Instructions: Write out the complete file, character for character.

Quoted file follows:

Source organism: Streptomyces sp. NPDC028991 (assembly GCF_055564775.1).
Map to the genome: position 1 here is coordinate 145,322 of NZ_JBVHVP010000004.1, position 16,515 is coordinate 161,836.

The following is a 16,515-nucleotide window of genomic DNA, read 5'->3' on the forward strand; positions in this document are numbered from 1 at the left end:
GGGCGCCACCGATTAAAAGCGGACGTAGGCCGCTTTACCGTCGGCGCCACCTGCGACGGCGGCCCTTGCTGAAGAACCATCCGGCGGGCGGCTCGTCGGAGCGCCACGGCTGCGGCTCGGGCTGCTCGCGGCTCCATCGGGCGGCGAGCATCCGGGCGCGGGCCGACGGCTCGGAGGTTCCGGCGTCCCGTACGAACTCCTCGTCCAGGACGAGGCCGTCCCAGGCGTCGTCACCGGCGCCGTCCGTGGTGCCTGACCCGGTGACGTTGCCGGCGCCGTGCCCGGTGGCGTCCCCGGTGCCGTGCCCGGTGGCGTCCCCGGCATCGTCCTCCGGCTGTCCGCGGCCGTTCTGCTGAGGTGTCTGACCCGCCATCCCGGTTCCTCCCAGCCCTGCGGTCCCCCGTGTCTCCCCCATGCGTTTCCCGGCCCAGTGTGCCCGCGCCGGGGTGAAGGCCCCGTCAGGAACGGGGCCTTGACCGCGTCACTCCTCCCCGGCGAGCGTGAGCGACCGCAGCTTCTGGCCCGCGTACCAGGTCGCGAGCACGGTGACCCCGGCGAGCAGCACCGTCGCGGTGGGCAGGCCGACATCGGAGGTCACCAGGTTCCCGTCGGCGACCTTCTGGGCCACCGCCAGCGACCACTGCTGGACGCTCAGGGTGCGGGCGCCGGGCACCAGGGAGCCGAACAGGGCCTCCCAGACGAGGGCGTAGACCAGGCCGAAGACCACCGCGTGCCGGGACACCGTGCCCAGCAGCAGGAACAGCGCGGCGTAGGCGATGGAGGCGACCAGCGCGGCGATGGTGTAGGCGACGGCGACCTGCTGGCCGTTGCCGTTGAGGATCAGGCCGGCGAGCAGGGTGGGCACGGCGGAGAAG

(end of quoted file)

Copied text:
Source organism: Streptomyces sp. NPDC028991 (assembly GCF_055564775.1).
Map to the genome: position 1 here is coordinate 145,322 of NZ_JBVHVP010000004.1, position 16,515 is coordinate 161,836.

The following is a 16,515-nucleotide window of genomic DNA, read 5'->3' on the forward strand; positions in this document are numbered from 1 at the left end:
GGGCGCCACCGATTAAAAGCGGACGTAGGCCGCTTTACCGTCGGCGCCACCTGCGACGGCGGCCCTTGCTGAAGAACCATCCGGCGGGCGGCTCGTCGGAGCGCCACGGCTGCGGCTCGGGCTGCTCGCGGCTCCATCGGGCGGCGAGCATCCGGGCGCGGGCCGACGGCTCGGAGGTTCCGGCGTCCCGTACGAACTCCTCGTCCAGGACGAGGCCGTCCCAGGCGTCGTCACCGGCGCCGTCCGTGGTGCCTGACCCGGTGACGTTGCCGGCGCCGTGCCCGGTGGCGTCCCCGGTGCCGTGCCCGGTGGCGTCCCCGGCATCGTCCTCCGGCTGTCCGCGGCCGTTCTGCTGAGGTGTCTGACCCGCCATCCCGGTTCCTCCCAGCCCTGCGGTCCCCCGTGTCTCCCCCATGCGTTTCCCGGCCCAGTGTGCCCGCGCCGGGGTGAAGGCCCCGTCAGGAACGGGGCCTTGACCGCGTCACTCCTCCCCGGCGAGCGTGAGCGACCGCAGCTTCTGGCCCGCGTACCAGGTCGCGAGCACGGTGACCCCGGCGAGCAGCACCGTCGCGGTGGGCAGGCCGACATCGGAGGTCACCAGGTTCCCGTCGGCGACCTTCTGGGCCACCGCCAGCGACCACTGCTGGACGCTCAGGGTGCGGGCGCCGGGCACCAGGGAGCCGAACAGGGCCTCCCAGACGAGGGCGTAGACCAGGCCGAAGACCACCGCGTGCCGGGACACCGTGCCCAGCAGCAGGAACAGCGCGGCGTAGGCGATGGAGGCGACCAGCGCGGCGATGGTGTAGGCGACGGCGACCTGCTGGCCGTTGCCGTTGAGGATCAGGCCGGCGAGCAGGGTGGGCACGGCGGAGAAG